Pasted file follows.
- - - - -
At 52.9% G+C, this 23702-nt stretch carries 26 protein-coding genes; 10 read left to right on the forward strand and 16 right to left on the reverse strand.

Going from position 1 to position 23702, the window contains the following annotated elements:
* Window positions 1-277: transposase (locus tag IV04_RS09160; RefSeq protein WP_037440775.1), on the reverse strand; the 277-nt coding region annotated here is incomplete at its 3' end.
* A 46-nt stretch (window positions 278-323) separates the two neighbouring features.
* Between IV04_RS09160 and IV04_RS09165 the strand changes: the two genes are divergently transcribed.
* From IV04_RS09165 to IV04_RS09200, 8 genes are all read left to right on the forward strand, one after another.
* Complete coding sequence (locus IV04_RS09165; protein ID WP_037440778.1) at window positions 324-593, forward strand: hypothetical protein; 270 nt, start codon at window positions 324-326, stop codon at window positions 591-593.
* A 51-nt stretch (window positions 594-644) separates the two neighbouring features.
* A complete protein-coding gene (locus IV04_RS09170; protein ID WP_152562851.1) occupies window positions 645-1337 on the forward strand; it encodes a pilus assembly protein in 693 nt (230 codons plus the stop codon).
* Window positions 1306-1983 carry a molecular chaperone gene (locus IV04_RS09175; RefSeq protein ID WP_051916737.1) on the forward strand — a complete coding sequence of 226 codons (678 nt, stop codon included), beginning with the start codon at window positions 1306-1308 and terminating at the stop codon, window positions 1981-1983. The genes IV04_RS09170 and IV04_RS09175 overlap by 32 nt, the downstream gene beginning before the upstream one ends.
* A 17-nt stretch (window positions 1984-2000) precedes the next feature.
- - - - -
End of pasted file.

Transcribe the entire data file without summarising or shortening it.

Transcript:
At 52.9% G+C, this 23702-nt stretch carries 26 protein-coding genes; 10 read left to right on the forward strand and 16 right to left on the reverse strand.

Going from position 1 to position 23702, the window contains the following annotated elements:
* Window positions 1-277: transposase (locus tag IV04_RS09160; RefSeq protein WP_037440775.1), on the reverse strand; the 277-nt coding region annotated here is incomplete at its 3' end.
* A 46-nt stretch (window positions 278-323) separates the two neighbouring features.
* Between IV04_RS09160 and IV04_RS09165 the strand changes: the two genes are divergently transcribed.
* From IV04_RS09165 to IV04_RS09200, 8 genes are all read left to right on the forward strand, one after another.
* Complete coding sequence (locus IV04_RS09165; protein ID WP_037440778.1) at window positions 324-593, forward strand: hypothetical protein; 270 nt, start codon at window positions 324-326, stop codon at window positions 591-593.
* A 51-nt stretch (window positions 594-644) separates the two neighbouring features.
* A complete protein-coding gene (locus IV04_RS09170; protein ID WP_152562851.1) occupies window positions 645-1337 on the forward strand; it encodes a pilus assembly protein in 693 nt (230 codons plus the stop codon).
* Window positions 1306-1983 carry a molecular chaperone gene (locus IV04_RS09175; RefSeq protein ID WP_051916737.1) on the forward strand — a complete coding sequence of 226 codons (678 nt, stop codon included), beginning with the start codon at window positions 1306-1308 and terminating at the stop codon, window positions 1981-1983. The genes IV04_RS09170 and IV04_RS09175 overlap by 32 nt, the downstream gene beginning before the upstream one ends.
* A 17-nt stretch (window positions 1984-2000) precedes the next feature.